Dandelion / Taraxacum officinale

Dandelion is one of the best reminders that “weeds” are important food and medicine sources. Celebrated by herbalists, beekeepers, and wild food foragers, Dandelion is not so loved by gardeners and farmers, who wish nothing more than to eradicate this persistent little plant. And who doesn’t have that memory of picking the white seed puffs as a child and blowing them into the wind while making a wish?

Dandelion is one of the first flowers that blooms here in the Texas spring, making it an important source of pollen and nectar for the bees. It has been used medicinally for centuries with traces of it being used throughout Europe, Russia, Asia, and North America. The entire plant is edible, and it’s not uncommon to see Dandelion greens for sale alongside salad in grocery stores, and popular coffee-alternative blends using roasted Dandelion root. The flowers can be eaten with salads or infused into wine, and there are all kinds of recipes using Dandelion as a food…but let’s talk about what it can do for us medicinally!

Dandelion’s claim to fame is its role in supporting the liver and the digestive system as a whole, and it plays a big part in the elimination process. Dandelion leaf is high in vitamins A and C, potassium, calcium, iron, phosphorus, and B vitamins, while the root is high in protein, iron, manganese, and phosphorus. The root also contains an important starchy carbohydrate known as inulin, a prebiotic that can help restore gut flora while optimizing digestive function.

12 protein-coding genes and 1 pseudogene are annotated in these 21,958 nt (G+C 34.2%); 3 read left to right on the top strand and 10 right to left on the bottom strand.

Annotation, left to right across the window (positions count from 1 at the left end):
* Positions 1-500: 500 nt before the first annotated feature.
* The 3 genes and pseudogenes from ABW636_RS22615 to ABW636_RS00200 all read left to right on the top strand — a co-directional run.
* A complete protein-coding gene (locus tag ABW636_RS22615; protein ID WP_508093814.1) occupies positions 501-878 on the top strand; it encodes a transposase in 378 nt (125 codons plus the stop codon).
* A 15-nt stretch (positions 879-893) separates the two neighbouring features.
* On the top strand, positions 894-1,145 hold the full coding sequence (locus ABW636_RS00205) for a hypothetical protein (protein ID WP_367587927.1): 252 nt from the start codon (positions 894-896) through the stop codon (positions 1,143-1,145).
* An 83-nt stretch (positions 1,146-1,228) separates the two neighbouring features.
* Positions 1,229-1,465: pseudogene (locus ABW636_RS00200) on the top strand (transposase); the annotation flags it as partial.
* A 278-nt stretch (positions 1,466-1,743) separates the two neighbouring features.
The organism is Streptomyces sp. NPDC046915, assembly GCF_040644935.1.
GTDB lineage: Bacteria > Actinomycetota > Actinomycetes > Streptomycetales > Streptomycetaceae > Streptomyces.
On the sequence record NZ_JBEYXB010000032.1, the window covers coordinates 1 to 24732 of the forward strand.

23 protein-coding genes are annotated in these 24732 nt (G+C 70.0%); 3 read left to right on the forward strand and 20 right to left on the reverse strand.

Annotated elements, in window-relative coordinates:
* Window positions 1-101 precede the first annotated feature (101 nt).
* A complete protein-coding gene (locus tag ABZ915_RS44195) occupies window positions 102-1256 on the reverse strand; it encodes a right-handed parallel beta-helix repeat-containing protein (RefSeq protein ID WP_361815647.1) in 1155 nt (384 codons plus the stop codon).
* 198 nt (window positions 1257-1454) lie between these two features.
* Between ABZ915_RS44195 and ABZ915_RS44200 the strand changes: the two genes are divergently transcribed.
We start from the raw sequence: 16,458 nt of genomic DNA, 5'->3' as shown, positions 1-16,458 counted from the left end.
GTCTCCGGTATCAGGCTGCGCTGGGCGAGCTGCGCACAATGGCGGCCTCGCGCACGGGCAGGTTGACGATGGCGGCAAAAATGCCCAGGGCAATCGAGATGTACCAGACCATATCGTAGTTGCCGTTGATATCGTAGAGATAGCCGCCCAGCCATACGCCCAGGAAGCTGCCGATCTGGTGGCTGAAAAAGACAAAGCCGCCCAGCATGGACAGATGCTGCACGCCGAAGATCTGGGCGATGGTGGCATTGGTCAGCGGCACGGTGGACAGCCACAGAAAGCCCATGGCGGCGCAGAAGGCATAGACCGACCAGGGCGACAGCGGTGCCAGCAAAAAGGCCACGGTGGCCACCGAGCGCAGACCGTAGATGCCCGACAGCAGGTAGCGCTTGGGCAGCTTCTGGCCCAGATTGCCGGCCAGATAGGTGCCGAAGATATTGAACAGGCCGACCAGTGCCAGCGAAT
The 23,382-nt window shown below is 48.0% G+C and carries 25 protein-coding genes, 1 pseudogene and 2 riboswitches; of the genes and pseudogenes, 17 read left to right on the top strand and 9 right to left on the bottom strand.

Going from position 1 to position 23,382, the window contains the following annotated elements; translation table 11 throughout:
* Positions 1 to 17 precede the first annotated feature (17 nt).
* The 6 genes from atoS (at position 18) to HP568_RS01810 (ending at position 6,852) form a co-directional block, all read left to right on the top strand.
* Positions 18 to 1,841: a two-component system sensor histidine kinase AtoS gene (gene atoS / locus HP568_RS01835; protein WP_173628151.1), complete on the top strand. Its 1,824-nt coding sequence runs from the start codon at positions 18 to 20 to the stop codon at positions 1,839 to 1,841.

The root and leaf are known as bitters, which can help to enhance appetite and digestion by stimulating the production of bile and digestive enzymes, thus improving digestion, absorption, and elimination. Dandelion can also support the elimination of excess dampness in the body, and supports the natural cleansing functions of the liver and kidneys. Dandelion leaves have long been considered a spring tonic and are one of the most effective diuretics used in herbal medicine. The leaves encourage the elimination of uric acid and metabolic wastes, and have proven useful in human clinical trials in cases of edema, urinary stagnation, and symptoms of high blood pressure. Its high mineral content, especially potassium, can help to offset mineral loss from diuresis (excessive urination).

There are a multitude of ways we can incorporate herbs into our daily lives, and Dandelion is a great start for this season! Think of adding some Dandelion to your regimen this spring by including the leaves in your salads, drinking the tea daily for elimination, or taking the tincture to assist with digestion.

Peoples Rx carries a number of products containing Dandelion root and/or leaf in a variety of forms–tincture, drink, capsule, bitters…take your pick! Gaia Herbs makes a few products. Their Dandelion root tincture, Liver Cleanse tea, and Liver Cleanse capsules are all great options. We also have Urban Moonshine bitters, which are blended with Dandelion leaf and root. If you’re looking for a good coffee alternative, Dandy Blend is a tasty blend featuring roasted Dandelion root! And as always, our knowledgeable wellness team is always in store to help you choose which products might be best for you!
Laurène Elliott-Deyris is an Herbalist and Wellness Specialist at Peoples Rx. She received her training at The Wildflower School of Botanical Medicine in Austin and is furthering her clinical studies with the Eclectic School of Herbal Medicine program out of North Carolina.

**This article is not intended to be medical advice. Please consult your healthcare practitioner before use.**

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